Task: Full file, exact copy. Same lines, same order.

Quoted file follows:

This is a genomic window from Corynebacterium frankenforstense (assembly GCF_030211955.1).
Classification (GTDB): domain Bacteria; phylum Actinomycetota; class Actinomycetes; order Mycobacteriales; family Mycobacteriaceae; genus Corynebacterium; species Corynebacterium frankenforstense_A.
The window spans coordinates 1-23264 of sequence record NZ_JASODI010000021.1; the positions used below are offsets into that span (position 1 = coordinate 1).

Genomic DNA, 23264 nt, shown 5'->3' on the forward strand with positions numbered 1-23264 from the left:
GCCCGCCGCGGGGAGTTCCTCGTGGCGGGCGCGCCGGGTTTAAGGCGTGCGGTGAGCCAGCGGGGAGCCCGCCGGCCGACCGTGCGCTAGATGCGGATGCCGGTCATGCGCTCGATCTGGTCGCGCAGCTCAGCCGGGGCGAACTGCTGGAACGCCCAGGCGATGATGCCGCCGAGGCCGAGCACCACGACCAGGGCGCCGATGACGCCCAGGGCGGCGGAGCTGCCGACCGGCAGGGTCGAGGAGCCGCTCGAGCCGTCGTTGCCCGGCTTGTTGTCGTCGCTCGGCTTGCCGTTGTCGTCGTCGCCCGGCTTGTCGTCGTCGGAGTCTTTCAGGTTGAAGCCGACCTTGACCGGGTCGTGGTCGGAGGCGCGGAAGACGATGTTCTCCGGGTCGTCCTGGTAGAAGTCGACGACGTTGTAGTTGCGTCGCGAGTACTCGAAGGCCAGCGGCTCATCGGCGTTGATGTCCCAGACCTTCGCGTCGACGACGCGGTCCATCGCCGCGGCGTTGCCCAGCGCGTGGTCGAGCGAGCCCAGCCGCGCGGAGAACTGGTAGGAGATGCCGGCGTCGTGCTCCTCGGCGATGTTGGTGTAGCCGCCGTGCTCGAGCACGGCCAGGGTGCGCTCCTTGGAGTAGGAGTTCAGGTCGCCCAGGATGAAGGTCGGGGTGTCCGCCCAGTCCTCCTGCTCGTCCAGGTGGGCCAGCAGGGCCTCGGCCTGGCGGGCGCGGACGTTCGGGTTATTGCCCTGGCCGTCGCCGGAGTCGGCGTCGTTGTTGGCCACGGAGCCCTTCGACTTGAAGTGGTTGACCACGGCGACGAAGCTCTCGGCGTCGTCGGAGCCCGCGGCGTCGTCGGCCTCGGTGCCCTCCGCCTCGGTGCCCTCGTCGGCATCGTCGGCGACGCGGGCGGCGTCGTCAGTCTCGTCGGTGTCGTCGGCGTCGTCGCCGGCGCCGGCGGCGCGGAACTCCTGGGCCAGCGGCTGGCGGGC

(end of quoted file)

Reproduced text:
This is a genomic window from Corynebacterium frankenforstense (assembly GCF_030211955.1).
Classification (GTDB): domain Bacteria; phylum Actinomycetota; class Actinomycetes; order Mycobacteriales; family Mycobacteriaceae; genus Corynebacterium; species Corynebacterium frankenforstense_A.
The window spans coordinates 1-23264 of sequence record NZ_JASODI010000021.1; the positions used below are offsets into that span (position 1 = coordinate 1).

Genomic DNA, 23264 nt, shown 5'->3' on the forward strand with positions numbered 1-23264 from the left:
GCCCGCCGCGGGGAGTTCCTCGTGGCGGGCGCGCCGGGTTTAAGGCGTGCGGTGAGCCAGCGGGGAGCCCGCCGGCCGACCGTGCGCTAGATGCGGATGCCGGTCATGCGCTCGATCTGGTCGCGCAGCTCAGCCGGGGCGAACTGCTGGAACGCCCAGGCGATGATGCCGCCGAGGCCGAGCACCACGACCAGGGCGCCGATGACGCCCAGGGCGGCGGAGCTGCCGACCGGCAGGGTCGAGGAGCCGCTCGAGCCGTCGTTGCCCGGCTTGTTGTCGTCGCTCGGCTTGCCGTTGTCGTCGTCGCCCGGCTTGTCGTCGTCGGAGTCTTTCAGGTTGAAGCCGACCTTGACCGGGTCGTGGTCGGAGGCGCGGAAGACGATGTTCTCCGGGTCGTCCTGGTAGAAGTCGACGACGTTGTAGTTGCGTCGCGAGTACTCGAAGGCCAGCGGCTCATCGGCGTTGATGTCCCAGACCTTCGCGTCGACGACGCGGTCCATCGCCGCGGCGTTGCCCAGCGCGTGGTCGAGCGAGCCCAGCCGCGCGGAGAACTGGTAGGAGATGCCGGCGTCGTGCTCCTCGGCGATGTTGGTGTAGCCGCCGTGCTCGAGCACGGCCAGGGTGCGCTCCTTGGAGTAGGAGTTCAGGTCGCCCAGGATGAAGGTCGGGGTGTCCGCCCAGTCCTCCTGCTCGTCCAGGTGGGCCAGCAGGGCCTCGGCCTGGCGGGCGCGGACGTTCGGGTTATTGCCCTGGCCGTCGCCGGAGTCGGCGTCGTTGTTGGCCACGGAGCCCTTCGACTTGAAGTGGTTGACCACGGCGACGAAGCTCTCGGCGTCGTCGGAGCCCGCGGCGTCGTCGGCCTCGGTGCCCTCCGCCTCGGTGCCCTCGTCGGCATCGTCGGCGACGCGGGCGGCGTCGTCAGTCTCGTCGGTGTCGTCGGCGTCGTCGCCGGCGCCGGCGGCGCGGAACTCCTGGGCCAGCGGCTGGCGGGC